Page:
Rochelle Hamilton v. Vallejo City USD (LGBTQ Student Harassment)
On May 18, 2009, ACLU Foundation of Northern California announced a settlement with the Vallejo City Unified School District on behalf of Rochelle Hamilton, a high school student who faced anti-gay harassment from teachers and school staff.
The settlement is designed to combat harassment and discrimination based on sexual orientation and gender identity at all the district's schools, and includes district-wide anti-harassment training for students and staff.
Verbal attacks from teachers
Hamilton, an out lesbian, began attending Vallejo's Jesse Bethel High School as a sophomore in the fall of 2007. Almost immediately, she was subjected to verbal attacks, including teachers telling her "It's not right to be this way," "This is ungodly, and you're going to hell," and "What's wrong with you? Are you a man or a woman?" Hamilton was also on several occasions denied access to the girls' locker room. Moreover, she was required to participate in a school-sponsored "counseling" group designed to discourage students from being lesbian, gay, bisexual, or transgender, or questioning (LGBTQ).
Under the state's Education Code, California school districts have an affirmative duty to protect students who are or are perceived to be LGBTQ from discrimination and harassment. In addition, both the state and federal constitutions guarantee equal protection under the law.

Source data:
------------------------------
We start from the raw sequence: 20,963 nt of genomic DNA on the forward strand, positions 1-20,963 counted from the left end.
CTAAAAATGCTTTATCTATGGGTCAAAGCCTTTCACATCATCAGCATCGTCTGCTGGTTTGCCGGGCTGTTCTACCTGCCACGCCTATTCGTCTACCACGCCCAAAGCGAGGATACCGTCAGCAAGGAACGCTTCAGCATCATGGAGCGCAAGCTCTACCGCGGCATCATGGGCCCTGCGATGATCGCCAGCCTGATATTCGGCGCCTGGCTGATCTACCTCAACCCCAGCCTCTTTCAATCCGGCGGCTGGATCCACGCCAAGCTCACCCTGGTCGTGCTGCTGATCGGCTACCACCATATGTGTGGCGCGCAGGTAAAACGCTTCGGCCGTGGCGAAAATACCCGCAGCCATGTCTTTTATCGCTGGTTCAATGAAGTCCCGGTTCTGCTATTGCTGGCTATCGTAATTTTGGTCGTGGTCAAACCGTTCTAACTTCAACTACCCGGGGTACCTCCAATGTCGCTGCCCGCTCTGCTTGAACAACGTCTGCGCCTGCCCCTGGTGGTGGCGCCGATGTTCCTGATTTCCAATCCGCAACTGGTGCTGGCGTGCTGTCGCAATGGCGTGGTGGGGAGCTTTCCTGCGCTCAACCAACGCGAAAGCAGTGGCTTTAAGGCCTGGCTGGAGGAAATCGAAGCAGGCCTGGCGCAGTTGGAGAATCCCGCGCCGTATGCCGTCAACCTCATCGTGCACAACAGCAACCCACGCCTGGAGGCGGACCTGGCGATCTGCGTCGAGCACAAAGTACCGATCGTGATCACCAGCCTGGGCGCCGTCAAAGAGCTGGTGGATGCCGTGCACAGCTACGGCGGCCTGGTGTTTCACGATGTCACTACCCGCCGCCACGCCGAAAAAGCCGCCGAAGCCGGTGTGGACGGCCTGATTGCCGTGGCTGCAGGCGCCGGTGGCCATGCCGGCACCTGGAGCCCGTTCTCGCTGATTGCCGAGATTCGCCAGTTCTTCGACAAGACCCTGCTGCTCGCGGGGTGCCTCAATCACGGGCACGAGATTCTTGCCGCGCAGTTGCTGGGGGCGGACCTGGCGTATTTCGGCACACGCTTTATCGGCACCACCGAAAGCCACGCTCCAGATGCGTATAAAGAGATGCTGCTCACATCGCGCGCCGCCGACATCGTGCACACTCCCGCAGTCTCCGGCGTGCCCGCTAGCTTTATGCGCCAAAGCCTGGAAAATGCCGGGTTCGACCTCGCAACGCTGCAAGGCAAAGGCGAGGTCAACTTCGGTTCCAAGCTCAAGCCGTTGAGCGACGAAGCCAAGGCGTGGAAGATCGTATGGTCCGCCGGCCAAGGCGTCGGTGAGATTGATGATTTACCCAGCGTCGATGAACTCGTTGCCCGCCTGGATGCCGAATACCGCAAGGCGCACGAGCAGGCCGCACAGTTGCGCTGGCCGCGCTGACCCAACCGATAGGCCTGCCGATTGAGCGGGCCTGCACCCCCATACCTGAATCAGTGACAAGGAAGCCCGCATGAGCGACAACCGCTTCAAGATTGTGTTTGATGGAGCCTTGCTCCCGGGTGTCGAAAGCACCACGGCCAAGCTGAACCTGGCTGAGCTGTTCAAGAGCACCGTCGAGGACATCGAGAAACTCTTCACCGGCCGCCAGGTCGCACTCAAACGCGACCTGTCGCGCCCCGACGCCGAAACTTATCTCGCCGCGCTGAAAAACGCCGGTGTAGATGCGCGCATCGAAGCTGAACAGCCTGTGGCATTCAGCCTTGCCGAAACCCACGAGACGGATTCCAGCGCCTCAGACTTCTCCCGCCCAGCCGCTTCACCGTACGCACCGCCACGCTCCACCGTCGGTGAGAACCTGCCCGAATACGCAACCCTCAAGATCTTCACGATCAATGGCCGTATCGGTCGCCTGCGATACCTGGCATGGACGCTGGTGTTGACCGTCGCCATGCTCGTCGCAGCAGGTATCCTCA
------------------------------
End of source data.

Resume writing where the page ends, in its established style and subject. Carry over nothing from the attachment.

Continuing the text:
Consequences of harassment are severe
The failure of schools to intervene and prevent discrimination and bias has tremendous human costs. In a statewide survey, 91% of participating students reported hearing other students make negative comments based on sexual orientation. The consequences of such treatment are severe. Compared to peers who haven't experienced harassment, these students are more than twice as likely to seriously consider suicide.
As part of the five-year agreement, the district will adopt a clear policy explicitly prohibiting discrimination and harassment based on sexual orientation or gender identity, as required by California law; develop a specific procedure for harassment and discrimination complaints; provide mandatory training for all teachers and other staff who interact with students in how to identify anti-gay harassment and discrimination, why it's harmful, and how to prevent it; and provide mandatory anti-harassment training to all students in the district, as well as taking other steps to make the district a more welcoming environment for LGBTQ students.